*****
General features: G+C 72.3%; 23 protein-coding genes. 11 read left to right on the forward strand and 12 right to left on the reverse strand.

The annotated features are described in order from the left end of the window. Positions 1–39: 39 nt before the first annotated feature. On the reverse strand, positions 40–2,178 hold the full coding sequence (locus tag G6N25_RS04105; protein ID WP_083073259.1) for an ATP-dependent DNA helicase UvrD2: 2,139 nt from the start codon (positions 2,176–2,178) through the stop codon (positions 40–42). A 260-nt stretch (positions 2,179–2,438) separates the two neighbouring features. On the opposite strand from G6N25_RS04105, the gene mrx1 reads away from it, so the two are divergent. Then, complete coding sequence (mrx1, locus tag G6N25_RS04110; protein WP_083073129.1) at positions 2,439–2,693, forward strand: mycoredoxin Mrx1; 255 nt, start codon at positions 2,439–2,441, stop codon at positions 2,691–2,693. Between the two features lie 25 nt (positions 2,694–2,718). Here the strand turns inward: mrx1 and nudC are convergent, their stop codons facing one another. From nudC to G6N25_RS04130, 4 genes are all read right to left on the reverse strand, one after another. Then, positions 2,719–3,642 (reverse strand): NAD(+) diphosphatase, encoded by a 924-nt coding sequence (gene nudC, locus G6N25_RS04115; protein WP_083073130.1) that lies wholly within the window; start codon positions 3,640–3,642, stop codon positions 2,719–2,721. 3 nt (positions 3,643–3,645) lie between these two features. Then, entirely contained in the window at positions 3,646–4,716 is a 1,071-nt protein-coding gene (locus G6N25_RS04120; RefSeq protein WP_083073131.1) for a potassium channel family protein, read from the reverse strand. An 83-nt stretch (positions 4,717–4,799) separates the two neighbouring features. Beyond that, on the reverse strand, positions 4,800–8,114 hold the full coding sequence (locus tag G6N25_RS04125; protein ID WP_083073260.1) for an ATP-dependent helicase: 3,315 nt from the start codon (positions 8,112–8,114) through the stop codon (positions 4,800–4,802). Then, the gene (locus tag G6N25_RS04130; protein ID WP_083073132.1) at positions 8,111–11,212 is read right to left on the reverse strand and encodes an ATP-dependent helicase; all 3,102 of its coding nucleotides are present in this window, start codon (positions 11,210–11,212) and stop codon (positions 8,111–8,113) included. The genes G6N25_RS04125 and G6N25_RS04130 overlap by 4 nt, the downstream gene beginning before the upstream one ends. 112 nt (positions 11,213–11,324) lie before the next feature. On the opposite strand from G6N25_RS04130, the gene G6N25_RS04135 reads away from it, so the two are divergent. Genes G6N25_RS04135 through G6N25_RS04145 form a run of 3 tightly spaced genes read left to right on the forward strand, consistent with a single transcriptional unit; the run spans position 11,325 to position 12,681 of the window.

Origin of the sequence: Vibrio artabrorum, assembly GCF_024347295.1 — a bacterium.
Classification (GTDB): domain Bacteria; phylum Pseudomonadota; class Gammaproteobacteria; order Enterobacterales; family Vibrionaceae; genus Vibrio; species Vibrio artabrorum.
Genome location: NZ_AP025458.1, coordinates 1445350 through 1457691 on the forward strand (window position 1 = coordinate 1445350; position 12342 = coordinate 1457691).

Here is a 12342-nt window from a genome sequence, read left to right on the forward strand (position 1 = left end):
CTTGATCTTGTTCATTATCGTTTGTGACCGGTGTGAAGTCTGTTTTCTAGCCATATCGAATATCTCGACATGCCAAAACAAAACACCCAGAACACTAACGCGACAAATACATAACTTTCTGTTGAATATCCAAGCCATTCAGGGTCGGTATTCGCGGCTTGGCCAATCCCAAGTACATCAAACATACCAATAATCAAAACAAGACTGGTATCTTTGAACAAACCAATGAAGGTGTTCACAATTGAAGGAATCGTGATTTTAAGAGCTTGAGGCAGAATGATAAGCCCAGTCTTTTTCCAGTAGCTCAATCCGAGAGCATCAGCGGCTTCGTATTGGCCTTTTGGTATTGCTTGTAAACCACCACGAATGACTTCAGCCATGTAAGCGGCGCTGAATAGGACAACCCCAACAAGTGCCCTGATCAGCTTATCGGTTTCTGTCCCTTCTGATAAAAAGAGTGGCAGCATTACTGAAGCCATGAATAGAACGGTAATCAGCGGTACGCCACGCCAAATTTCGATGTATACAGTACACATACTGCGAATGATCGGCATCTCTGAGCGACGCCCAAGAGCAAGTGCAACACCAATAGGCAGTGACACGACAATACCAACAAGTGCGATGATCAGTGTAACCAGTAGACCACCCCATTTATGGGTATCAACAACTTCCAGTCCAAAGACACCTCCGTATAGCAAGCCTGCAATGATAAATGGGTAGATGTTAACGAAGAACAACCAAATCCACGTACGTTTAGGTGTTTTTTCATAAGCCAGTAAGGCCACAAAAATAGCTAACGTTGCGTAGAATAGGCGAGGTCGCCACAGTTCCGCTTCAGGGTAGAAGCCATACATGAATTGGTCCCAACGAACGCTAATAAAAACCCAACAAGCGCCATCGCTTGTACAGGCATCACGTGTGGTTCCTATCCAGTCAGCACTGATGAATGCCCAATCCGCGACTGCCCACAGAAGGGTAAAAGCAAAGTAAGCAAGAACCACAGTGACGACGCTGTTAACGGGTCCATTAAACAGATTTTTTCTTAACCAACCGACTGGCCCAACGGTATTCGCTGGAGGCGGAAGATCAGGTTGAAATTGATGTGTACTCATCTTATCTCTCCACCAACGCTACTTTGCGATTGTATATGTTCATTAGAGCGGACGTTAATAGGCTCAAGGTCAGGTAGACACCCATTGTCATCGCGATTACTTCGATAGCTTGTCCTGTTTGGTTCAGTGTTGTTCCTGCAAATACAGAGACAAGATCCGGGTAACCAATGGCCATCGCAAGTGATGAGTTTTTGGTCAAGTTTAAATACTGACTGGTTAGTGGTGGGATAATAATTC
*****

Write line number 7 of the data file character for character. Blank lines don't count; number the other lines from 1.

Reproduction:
CTTGATCTTGTTCATTATCGTTTGTGACCGGTGTGAAGTCTGTTTTCTAGCCATATCGAATATCTCGACATGCCAAAACAAAACACCCAGAACACTAACGCGACAAATACATAACTTTCTGTTGAATATCCAAGCCATTCAGGGTCGGTATTCGCGGCTTGGCCAATCCCAAGTACATCAAACATACCAATAATCAAAACAAGACTGGTATCTTTGAACAAACCAATGAAGGTGTTCACAATTGAAGGAATCGTGATTTTAAGAGCTTGAGGCAGAATGATAAGCCCAGTCTTTTTCCAGTAGCTCAATCCGAGAGCATCAGCGGCTTCGTATTGGCCTTTTGGTATTGCTTGTAAACCACCACGAATGACTTCAGCCATGTAAGCGGCGCTGAATAGGACAACCCCAACAAGTGCCCTGATCAGCTTATCGGTTTCTGTCCCTTCTGATAAAAAGAGTGGCAGCATTACTGAAGCCATGAATAGAACGGTAATCAGCGGTACGCCACGCCAAATTTCGATGTATACAGTACACATACTGCGAATGATCGGCATCTCTGAGCGACGCCCAAGAGCAAGTGCAACACCAATAGGCAGTGACACGACAATACCAACAAGTGCGATGATCAGTGTAACCAGTAGACCACCCCATTTATGGGTATCAACAACTTCCAGTCCAAAGACACCTCCGTATAGCAAGCCTGCAATGATAAATGGGTAGATGTTAACGAAGAACAACCAAATCCACGTACGTTTAGGTGTTTTTTCATAAGCCAGTAAGGCCACAAAAATAGCTAACGTTGCGTAGAATAGGCGAGGTCGCCACAGTTCCGCTTCAGGGTAGAAGCCATACATGAATTGGTCCCAACGAACGCTAATAAAAACCCAACAAGCGCCATCGCTTGTACAGGCATCACGTGTGGTTCCTATCCAGTCAGCACTGATGAATGCCCAATCCGCGACTGCCCACAGAAGGGTAAAAGCAAAGTAAGCAAGAACCACAGTGACGACGCTGTTAACGGGTCCATTAAACAGATTTTTTCTTAACCAACCGACTGGCCCAACGGTATTCGCTGGAGGCGGAAGATCAGGTTGAAATTGATGTGTACTCATCTTATCTCTCCACCAACGCTACTTTGCGATTGTATATGTTCATTAGAGCGGACGTTAATAGGCTCAAGGTCAGGTAGACACCCATTGTCATCGCGATTACTTCGATAGCTTGTCCTGTTTGGTTCAGTGTTGTTCCTGCAAATACAGAGACAAGATCCGGGTAACCAATGGCCATCGCAAGTGATGAGTTTTTGGTCAAGTTTAAATACTGACTGGTTAGTGGTGGGATAATAATTC